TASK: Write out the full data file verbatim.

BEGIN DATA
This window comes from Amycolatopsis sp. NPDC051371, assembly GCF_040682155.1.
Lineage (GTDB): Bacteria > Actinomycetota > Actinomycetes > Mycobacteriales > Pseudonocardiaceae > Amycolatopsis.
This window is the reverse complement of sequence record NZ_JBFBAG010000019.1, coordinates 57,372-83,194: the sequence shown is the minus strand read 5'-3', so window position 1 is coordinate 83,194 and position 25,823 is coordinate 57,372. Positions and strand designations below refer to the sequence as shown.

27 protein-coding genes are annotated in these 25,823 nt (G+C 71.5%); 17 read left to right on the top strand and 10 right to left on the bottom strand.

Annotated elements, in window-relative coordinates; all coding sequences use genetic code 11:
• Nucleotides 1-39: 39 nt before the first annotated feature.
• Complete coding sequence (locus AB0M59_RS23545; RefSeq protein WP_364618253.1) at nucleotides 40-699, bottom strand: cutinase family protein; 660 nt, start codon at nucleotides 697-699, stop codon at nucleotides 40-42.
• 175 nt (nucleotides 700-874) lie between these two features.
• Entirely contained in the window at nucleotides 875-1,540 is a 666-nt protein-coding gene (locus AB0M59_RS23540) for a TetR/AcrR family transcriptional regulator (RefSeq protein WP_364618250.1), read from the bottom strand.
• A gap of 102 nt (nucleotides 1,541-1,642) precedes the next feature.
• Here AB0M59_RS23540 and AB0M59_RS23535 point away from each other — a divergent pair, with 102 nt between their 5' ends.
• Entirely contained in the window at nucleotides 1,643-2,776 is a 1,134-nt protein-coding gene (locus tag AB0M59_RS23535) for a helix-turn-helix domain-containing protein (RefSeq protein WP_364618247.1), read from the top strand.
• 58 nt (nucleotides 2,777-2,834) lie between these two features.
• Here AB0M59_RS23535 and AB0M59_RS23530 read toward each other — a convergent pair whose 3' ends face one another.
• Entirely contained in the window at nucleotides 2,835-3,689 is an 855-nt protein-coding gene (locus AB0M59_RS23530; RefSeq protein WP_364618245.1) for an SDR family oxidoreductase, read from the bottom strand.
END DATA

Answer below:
This window comes from Amycolatopsis sp. NPDC051371, assembly GCF_040682155.1.
Lineage (GTDB): Bacteria > Actinomycetota > Actinomycetes > Mycobacteriales > Pseudonocardiaceae > Amycolatopsis.
This window is the reverse complement of sequence record NZ_JBFBAG010000019.1, coordinates 57,372-83,194: the sequence shown is the minus strand read 5'-3', so window position 1 is coordinate 83,194 and position 25,823 is coordinate 57,372. Positions and strand designations below refer to the sequence as shown.

27 protein-coding genes are annotated in these 25,823 nt (G+C 71.5%); 17 read left to right on the top strand and 10 right to left on the bottom strand.

Annotated elements, in window-relative coordinates; all coding sequences use genetic code 11:
• Nucleotides 1-39: 39 nt before the first annotated feature.
• Complete coding sequence (locus AB0M59_RS23545; RefSeq protein WP_364618253.1) at nucleotides 40-699, bottom strand: cutinase family protein; 660 nt, start codon at nucleotides 697-699, stop codon at nucleotides 40-42.
• 175 nt (nucleotides 700-874) lie between these two features.
• Entirely contained in the window at nucleotides 875-1,540 is a 666-nt protein-coding gene (locus AB0M59_RS23540) for a TetR/AcrR family transcriptional regulator (RefSeq protein WP_364618250.1), read from the bottom strand.
• A gap of 102 nt (nucleotides 1,541-1,642) precedes the next feature.
• Here AB0M59_RS23540 and AB0M59_RS23535 point away from each other — a divergent pair, with 102 nt between their 5' ends.
• Entirely contained in the window at nucleotides 1,643-2,776 is a 1,134-nt protein-coding gene (locus tag AB0M59_RS23535) for a helix-turn-helix domain-containing protein (RefSeq protein WP_364618247.1), read from the top strand.
• 58 nt (nucleotides 2,777-2,834) lie between these two features.
• Here AB0M59_RS23535 and AB0M59_RS23530 read toward each other — a convergent pair whose 3' ends face one another.
• Entirely contained in the window at nucleotides 2,835-3,689 is an 855-nt protein-coding gene (locus AB0M59_RS23530; RefSeq protein WP_364618245.1) for an SDR family oxidoreductase, read from the bottom strand.